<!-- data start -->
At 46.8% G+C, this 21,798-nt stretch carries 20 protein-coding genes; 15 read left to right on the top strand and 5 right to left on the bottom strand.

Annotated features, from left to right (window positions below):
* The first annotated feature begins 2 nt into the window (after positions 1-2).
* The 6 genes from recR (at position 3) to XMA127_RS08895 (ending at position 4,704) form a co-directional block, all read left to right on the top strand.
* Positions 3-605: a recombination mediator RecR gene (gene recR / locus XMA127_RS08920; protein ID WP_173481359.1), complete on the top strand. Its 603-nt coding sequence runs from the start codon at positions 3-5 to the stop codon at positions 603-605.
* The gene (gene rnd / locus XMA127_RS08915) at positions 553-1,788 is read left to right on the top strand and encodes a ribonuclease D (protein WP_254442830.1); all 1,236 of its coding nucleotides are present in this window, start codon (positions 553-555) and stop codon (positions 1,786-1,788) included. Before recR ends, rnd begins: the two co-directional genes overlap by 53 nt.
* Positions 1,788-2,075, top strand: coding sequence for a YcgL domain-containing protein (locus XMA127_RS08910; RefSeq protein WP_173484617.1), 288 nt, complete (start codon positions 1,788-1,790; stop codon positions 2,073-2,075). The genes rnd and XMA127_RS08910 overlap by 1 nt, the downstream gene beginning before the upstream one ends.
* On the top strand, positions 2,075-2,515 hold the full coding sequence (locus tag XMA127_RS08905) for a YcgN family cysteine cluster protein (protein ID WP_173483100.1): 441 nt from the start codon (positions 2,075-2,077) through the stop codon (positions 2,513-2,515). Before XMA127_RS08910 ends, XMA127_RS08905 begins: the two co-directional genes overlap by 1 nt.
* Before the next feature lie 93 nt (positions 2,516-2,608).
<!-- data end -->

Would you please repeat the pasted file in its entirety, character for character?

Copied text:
At 46.8% G+C, this 21,798-nt stretch carries 20 protein-coding genes; 15 read left to right on the top strand and 5 right to left on the bottom strand.

Annotated features, from left to right (window positions below):
* The first annotated feature begins 2 nt into the window (after positions 1-2).
* The 6 genes from recR (at position 3) to XMA127_RS08895 (ending at position 4,704) form a co-directional block, all read left to right on the top strand.
* Positions 3-605: a recombination mediator RecR gene (gene recR / locus XMA127_RS08920; protein ID WP_173481359.1), complete on the top strand. Its 603-nt coding sequence runs from the start codon at positions 3-5 to the stop codon at positions 603-605.
* The gene (gene rnd / locus XMA127_RS08915) at positions 553-1,788 is read left to right on the top strand and encodes a ribonuclease D (protein WP_254442830.1); all 1,236 of its coding nucleotides are present in this window, start codon (positions 553-555) and stop codon (positions 1,786-1,788) included. Before recR ends, rnd begins: the two co-directional genes overlap by 53 nt.
* Positions 1,788-2,075, top strand: coding sequence for a YcgL domain-containing protein (locus XMA127_RS08910; RefSeq protein WP_173484617.1), 288 nt, complete (start codon positions 1,788-1,790; stop codon positions 2,073-2,075). The genes rnd and XMA127_RS08910 overlap by 1 nt, the downstream gene beginning before the upstream one ends.
* On the top strand, positions 2,075-2,515 hold the full coding sequence (locus tag XMA127_RS08905) for a YcgN family cysteine cluster protein (protein ID WP_173483100.1): 441 nt from the start codon (positions 2,075-2,077) through the stop codon (positions 2,513-2,515). Before XMA127_RS08910 ends, XMA127_RS08905 begins: the two co-directional genes overlap by 1 nt.
* Before the next feature lie 93 nt (positions 2,516-2,608).